“The True Cost is a documentary film about the effects of the clothing industry on people & the planet.”
It’s a pivotal time in the fashion industry. Within one generation we have grandparents who grew up ‘making do and mend’, parents accustomed to disposable income and children with ‘more’ in their genes. Of course this is an exaggerated picture but the point is that fashion reflects the times within which we live. Fast Fashion has become part of our culture, exposed for all it stood for in the recent recession. And what effect did the recession have on fast fashion - the industry kept cutting margin so we could carry on spending. Where did margin come from - not from the retailers but from those who could afford it least. The garment workers.
Consumerism comes at a high cost and The True Cost gives a panoramic view of the fashion industry; from genetically modified crops to working conditions to land fill from our over flowing wardrobes.
The promise of globalization promised riches for all. Consumers in the wealthier world would get what they wanted and workers in the poorer parts of the world would get jobs. But the problem was that competition amongst suppliers became so competitive that margins were slashed and slashed. Not the retailers margins but way down the line at point of manufacture. For example Shima, a garment worker featured in the film started work at 18 on $10 a week and now at age 23 earns $3.
The fundamental problem is that fashion is one of the most labour intensive industries in the world with 97% outsourced to developing countries. Countries so distant to the finished garments that it needs films like this to tell the stories behind the labels.
The True Cost also covers the enormous health costs to workers involved in working with genetically modified crops and the subsequent dying processes. Clothing is the second most polluting industry after oil. It’s estimated that every 30 minutes a worker dies from direct or residual toxins left behind in the soil and water. This cost to the environment and workers is not accounted for in your product costs.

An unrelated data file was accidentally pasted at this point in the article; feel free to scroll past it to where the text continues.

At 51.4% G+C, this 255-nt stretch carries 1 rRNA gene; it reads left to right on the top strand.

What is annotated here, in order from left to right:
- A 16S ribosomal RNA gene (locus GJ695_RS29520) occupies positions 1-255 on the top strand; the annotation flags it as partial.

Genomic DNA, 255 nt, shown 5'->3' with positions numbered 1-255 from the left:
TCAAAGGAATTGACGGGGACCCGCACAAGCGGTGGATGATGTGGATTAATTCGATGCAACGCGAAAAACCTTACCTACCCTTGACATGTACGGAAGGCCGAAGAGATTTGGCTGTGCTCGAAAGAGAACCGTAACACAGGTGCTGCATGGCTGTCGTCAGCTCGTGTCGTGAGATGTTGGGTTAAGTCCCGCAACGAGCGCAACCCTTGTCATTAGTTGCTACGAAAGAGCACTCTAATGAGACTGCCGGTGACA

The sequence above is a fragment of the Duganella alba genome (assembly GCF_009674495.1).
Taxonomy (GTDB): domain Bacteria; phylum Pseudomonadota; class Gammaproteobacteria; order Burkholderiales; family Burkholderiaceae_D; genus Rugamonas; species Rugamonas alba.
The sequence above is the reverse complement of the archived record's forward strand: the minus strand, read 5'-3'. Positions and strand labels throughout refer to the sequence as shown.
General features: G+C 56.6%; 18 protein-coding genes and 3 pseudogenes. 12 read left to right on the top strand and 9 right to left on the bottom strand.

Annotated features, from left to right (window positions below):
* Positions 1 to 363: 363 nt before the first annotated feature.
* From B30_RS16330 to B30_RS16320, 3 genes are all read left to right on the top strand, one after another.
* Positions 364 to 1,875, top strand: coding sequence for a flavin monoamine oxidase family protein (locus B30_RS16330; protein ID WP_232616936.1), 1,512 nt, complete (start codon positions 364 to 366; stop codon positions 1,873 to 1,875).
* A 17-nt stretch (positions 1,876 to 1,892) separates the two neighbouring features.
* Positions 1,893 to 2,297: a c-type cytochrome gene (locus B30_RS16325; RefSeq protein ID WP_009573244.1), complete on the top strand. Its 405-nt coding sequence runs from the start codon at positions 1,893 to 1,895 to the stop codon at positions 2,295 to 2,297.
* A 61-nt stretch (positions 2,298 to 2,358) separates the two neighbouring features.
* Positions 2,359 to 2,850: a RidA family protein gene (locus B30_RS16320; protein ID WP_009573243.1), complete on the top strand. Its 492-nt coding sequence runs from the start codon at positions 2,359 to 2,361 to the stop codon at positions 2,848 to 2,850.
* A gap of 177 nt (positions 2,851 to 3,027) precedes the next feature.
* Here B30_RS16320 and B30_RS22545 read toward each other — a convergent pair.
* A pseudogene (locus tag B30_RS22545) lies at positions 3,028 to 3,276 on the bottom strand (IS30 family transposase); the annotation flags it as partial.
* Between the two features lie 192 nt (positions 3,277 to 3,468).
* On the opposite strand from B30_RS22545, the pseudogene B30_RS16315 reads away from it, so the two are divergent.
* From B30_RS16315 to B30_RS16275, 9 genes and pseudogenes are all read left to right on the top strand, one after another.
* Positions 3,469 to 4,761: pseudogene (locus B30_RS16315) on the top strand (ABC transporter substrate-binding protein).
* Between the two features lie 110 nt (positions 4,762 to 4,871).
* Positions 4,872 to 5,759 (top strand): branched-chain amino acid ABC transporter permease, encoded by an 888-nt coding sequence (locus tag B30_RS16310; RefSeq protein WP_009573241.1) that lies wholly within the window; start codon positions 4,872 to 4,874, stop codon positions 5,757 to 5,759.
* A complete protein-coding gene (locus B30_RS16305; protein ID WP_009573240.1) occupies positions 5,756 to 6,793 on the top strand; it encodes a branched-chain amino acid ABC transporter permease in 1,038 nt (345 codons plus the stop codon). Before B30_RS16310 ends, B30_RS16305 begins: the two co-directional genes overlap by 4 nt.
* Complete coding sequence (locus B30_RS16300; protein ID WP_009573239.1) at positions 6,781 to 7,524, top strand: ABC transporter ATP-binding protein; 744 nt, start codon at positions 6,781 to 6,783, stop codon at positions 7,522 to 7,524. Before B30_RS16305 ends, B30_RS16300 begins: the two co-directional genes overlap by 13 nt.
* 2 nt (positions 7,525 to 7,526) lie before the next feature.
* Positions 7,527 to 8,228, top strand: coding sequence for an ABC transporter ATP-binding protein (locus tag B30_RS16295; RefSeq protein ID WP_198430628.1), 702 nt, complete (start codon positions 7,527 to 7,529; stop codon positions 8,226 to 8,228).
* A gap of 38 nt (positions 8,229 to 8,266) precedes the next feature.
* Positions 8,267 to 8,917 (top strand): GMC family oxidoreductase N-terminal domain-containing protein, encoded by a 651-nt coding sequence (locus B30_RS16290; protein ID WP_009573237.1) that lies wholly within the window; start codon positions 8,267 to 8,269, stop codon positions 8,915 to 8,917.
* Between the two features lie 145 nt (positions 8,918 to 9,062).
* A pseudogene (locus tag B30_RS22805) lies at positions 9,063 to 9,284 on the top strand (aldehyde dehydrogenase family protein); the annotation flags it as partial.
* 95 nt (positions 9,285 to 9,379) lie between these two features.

Livia Firth refers to Landfill as the dirty shadow of the fashion industry. We believe we're doing the right thing by sending old clothes to charity but actually only 10% of recycled clothing ends up in charity shops. The remainder goes to landfill or countries such as Haiti which in turn is destroying local industry.
I’m reluctant to call the film an expose, as much of it we’re already aware of but what’s interesting is that Andrew Morgan, the producer, had no previous experience of the fashion industry. Andrew set out to find out more and I suspect for those with a similar level of awareness his shock may reflect your own.
"I don't want anyone to walk away from this film and think less of fashion," Morgan explained at a screening of the film last week. "I don't want to feel guilty if I love the things that I love to wear. What I'm trying to get through is: let's all take a step back from this incessant process of consuming mediocre stuff. And let's go back to a place where we invest in pieces of clothing that we love, that we're going to wear, that we're going to hold on to."
Please watch The True Cost. It may make you look again when you think you have nothing to wear.
You can download the trailer and film from the True Cost website.
Images from The True Cost stills.